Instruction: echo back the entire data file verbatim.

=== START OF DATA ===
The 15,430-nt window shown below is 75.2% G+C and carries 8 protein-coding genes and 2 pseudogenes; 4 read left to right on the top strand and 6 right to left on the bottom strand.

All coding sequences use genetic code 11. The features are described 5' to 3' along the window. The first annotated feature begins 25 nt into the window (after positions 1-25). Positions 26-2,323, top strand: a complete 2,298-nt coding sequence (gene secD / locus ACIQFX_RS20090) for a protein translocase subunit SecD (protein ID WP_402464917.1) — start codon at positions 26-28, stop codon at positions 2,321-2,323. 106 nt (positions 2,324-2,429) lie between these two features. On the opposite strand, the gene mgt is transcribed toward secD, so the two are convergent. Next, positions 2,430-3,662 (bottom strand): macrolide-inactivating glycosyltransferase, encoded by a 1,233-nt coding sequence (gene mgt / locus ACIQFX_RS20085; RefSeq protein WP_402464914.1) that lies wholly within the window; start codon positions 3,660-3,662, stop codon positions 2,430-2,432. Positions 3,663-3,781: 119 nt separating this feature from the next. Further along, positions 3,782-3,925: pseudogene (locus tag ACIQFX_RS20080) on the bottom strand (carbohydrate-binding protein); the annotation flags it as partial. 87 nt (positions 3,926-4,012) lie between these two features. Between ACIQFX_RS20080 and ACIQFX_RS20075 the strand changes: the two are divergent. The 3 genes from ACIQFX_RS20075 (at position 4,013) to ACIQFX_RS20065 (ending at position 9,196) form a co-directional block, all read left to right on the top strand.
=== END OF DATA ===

The 15,430-nt window shown below is 75.2% G+C and carries 8 protein-coding genes and 2 pseudogenes; 4 read left to right on the top strand and 6 right to left on the bottom strand.

All coding sequences use genetic code 11. The features are described 5' to 3' along the window. The first annotated feature begins 25 nt into the window (after positions 1-25). Positions 26-2,323, top strand: a complete 2,298-nt coding sequence (gene secD / locus ACIQFX_RS20090) for a protein translocase subunit SecD (protein ID WP_402464917.1) — start codon at positions 26-28, stop codon at positions 2,321-2,323. 106 nt (positions 2,324-2,429) lie between these two features. On the opposite strand, the gene mgt is transcribed toward secD, so the two are convergent. Next, positions 2,430-3,662 (bottom strand): macrolide-inactivating glycosyltransferase, encoded by a 1,233-nt coding sequence (gene mgt / locus ACIQFX_RS20085; RefSeq protein WP_402464914.1) that lies wholly within the window; start codon positions 3,660-3,662, stop codon positions 2,430-2,432. Positions 3,663-3,781: 119 nt separating this feature from the next. Further along, positions 3,782-3,925: pseudogene (locus tag ACIQFX_RS20080) on the bottom strand (carbohydrate-binding protein); the annotation flags it as partial. 87 nt (positions 3,926-4,012) lie between these two features. Between ACIQFX_RS20080 and ACIQFX_RS20075 the strand changes: the two are divergent. The 3 genes from ACIQFX_RS20075 (at position 4,013) to ACIQFX_RS20065 (ending at position 9,196) form a co-directional block, all read left to right on the top strand.